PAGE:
Am I “It”?

Yesterday I was blog-tagged by Stephen Walli. Does the fact that he tagged for other people mean that I’m not “it”? Oh well…the topic is one that interests me, and I think he started the ball rolling in an interesting direction, so I figure I’ll add my thoughts.

For my money, the three ways that open source can benefit one’s business (presuming you are in the business of open source) is:

  1. Force you to focus on real value. The value of software bits are going to zero, if it’s not there already. The worst thing a business can do is to put its head in the sand and pretend that the world hasn’t changed. It has. Of course, like the real estate market in Florida (either in the 1920s or the present era), or the Internet Stock bubble, there is money to be made by people who are luckier than they are smart. But if you know that the value of something is going to zero, why buy in with the belief that you can find somebody more stupid than you before the value does go to zero. The freedom that comes from knowing that the bits are worth nothing promotes one to focus on what is of real value:
    • is it helping customers increase revenues?

    • Decrease cost?
    • Solving the business problem one is paid to solve?
    • Delivering on time and on budget?
    • The ability to be more flexible and responsive than your competition?
    • Delivering a quality product?
    • Creating the kind of customer loyalty that enables new problems to be solved?

    In my reading of traditional American vs. Japanese business culture and history, the Americans focus on the first of these and attempt to quantify them with some sort of ROI equation, whereas the Japanese focus on the last of these, achieving the first of these as part of the bargain, and changing the game in the process. Regardless as to whether one is managing tactically or strategically, the freedom that comes from focusing on the business problem, not the bit problem, is the antidote to the technology blindness that so afflicts most modern entrepreneurs.

  2. The second benefit is that of transparency. The goal of Sarbannes-Oxley is transparency, and yet many provisions and requirements of that act are so burdensome that the benefits of transparency are lost in a quagmire of reporting requirements. By contrast, open source software provides a natural transparency that can become pervasive. Open source can encourage institutional transparency by acting as a constant reminder that secrecy, more often than not, is the refuge of the incompetent. Again, many entrepreneurs and many companies live in a constant state of denial, be it about their employees, their products, their quality, or their strategy. Sufficient transparency encourages one to actually address problems rather than putting energy into hiding them.
  3. The third benefit (and I’m sure it will be a popular one among the other bloggers–Stephen already mentioned it) is user-driven innovation. It impossible to fairly estimate the benefit that accrues from unexpected people using software in unexpected ways to solve real problems you never knew even existed. The benefits of intellectual diversity, the robustness that derives from whitebox and out-of-the-box usage testing, the realization of innovation potential, all these come when a billion connected people are equally able by law to become user-innovators.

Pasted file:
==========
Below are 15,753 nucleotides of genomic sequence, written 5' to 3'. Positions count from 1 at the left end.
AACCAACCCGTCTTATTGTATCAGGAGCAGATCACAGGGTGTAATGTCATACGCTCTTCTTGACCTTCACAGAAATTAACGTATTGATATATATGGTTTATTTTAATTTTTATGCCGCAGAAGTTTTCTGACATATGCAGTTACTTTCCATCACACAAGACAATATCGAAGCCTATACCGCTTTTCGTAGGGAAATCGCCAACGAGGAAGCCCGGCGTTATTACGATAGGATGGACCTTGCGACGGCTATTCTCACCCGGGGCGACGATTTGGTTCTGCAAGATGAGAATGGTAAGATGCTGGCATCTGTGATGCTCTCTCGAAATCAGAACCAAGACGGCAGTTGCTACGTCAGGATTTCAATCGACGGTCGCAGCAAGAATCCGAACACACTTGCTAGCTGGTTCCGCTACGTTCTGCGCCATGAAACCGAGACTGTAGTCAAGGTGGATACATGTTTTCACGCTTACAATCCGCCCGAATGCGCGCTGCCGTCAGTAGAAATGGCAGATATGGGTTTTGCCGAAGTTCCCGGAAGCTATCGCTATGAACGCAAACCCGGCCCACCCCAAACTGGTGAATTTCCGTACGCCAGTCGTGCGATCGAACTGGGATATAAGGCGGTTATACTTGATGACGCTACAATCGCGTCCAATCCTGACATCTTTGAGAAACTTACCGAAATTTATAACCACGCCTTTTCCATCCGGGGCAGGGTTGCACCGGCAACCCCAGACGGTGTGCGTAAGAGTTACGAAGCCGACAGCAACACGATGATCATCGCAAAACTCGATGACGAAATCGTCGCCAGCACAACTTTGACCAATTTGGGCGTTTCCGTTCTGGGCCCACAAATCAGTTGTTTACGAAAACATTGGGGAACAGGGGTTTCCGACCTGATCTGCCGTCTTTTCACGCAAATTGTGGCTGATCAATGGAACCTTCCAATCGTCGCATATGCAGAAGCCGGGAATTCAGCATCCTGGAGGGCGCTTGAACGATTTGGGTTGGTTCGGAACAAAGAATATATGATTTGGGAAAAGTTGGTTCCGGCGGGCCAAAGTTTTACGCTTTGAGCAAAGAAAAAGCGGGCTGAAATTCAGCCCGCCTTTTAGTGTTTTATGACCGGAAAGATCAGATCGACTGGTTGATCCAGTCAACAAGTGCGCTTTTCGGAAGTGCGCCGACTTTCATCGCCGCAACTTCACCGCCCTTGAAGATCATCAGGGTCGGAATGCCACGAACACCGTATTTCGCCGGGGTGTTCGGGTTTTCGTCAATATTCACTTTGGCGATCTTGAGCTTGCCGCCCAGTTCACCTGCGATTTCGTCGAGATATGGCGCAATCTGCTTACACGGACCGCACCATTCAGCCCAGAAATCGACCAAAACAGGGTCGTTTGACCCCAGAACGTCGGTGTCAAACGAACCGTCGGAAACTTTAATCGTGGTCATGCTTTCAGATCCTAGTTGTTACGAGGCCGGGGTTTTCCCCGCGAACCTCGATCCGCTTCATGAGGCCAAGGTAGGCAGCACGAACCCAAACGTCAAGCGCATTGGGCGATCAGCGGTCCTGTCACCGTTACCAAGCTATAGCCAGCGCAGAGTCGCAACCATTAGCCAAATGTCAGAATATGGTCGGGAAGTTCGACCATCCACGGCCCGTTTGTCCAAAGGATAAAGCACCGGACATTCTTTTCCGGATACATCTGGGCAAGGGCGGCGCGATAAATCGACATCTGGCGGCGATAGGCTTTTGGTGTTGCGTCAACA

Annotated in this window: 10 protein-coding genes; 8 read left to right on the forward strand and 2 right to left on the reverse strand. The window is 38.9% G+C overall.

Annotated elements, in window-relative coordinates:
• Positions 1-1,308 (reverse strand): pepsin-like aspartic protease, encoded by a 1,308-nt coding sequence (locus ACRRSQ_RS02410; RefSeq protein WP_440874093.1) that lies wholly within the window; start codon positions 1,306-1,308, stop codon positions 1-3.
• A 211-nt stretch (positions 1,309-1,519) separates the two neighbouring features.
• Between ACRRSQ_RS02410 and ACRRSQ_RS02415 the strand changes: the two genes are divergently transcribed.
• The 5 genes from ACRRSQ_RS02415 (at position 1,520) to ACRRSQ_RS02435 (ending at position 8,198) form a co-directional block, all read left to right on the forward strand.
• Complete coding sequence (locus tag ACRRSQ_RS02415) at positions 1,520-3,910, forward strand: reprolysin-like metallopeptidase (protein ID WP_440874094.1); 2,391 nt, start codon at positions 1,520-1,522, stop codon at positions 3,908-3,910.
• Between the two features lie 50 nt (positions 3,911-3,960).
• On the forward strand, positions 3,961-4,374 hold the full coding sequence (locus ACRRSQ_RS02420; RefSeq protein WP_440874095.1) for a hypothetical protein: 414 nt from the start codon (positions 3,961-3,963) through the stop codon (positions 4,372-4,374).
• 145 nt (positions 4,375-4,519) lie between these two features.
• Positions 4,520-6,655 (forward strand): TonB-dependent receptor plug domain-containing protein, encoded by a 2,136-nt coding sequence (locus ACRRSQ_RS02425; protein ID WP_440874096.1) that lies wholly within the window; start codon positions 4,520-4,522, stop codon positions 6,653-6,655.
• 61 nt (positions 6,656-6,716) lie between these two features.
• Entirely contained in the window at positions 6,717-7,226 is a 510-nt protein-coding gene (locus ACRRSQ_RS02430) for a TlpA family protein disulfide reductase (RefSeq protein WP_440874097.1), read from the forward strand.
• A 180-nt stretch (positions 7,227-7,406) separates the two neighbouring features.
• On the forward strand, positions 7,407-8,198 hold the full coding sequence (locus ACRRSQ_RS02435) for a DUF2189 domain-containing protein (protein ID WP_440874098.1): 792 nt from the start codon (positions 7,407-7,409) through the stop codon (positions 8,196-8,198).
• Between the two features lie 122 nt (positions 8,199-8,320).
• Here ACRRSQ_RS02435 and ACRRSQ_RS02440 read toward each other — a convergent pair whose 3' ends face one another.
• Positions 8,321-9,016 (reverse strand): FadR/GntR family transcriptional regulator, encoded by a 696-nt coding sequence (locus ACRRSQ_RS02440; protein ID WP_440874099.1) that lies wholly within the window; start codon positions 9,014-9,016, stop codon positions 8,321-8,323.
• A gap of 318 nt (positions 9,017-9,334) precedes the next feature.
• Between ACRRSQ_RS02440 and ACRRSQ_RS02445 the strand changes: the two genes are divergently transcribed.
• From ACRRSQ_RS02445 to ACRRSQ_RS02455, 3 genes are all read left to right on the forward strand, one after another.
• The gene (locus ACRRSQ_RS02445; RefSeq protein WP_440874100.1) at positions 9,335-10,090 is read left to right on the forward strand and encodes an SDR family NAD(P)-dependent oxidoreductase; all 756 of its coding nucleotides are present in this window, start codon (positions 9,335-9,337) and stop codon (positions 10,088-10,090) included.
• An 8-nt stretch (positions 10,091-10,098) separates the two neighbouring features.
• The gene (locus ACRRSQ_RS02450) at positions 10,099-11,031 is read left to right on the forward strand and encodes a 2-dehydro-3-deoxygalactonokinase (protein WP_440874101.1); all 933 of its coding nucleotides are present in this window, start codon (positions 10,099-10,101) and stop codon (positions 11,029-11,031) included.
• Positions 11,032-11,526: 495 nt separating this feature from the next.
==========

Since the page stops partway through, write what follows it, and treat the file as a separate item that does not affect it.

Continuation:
I would say that user-driven innovation is by far the dominant observable benefit, but I also think that the first two create conditions whereby the third can be a strategic advantage, not merely an observable phenomenon.

As for three “ideas” to avoid when building an open source business:

  1. Believing that you need venture capital to start an open source business. In the same way that “Breast is Best” for rearing healthy babies, I believe that 95% of all venture capitalists will do more harm than good when it comes to investing in open source companies. I believe they will pick the wrong ideas, fund them for the wrong reasons, and then complain bitterly when their investments fail. Instead of trying to educate an industry that doesn’t understand open source (yet), look for ways to create your company organically. I would estimate that today there is 10x more money being knowingly wasted on poor proprietary solutions than is available for all software VC, and this suggests a remarkable opportunity to do well by customers who have already demonstrated a need and a willingness to pay. Convince them that you can staunch their losses with open source, and then spin out to success!
  2. Per-incident support models.
  3. The cynicism that making money in open source makes it proprietary. This is a toxic view for several reasons:
    • It leads one to justify creating proprietary software
    • It leads one to mingle, layer, hybridize, or otherwise infect open source with proprietary software
    • It confuses the fact that open source is a development model and making money is based on a value proposition. THERE IS NO VALUE IN BITS!

How’d I do?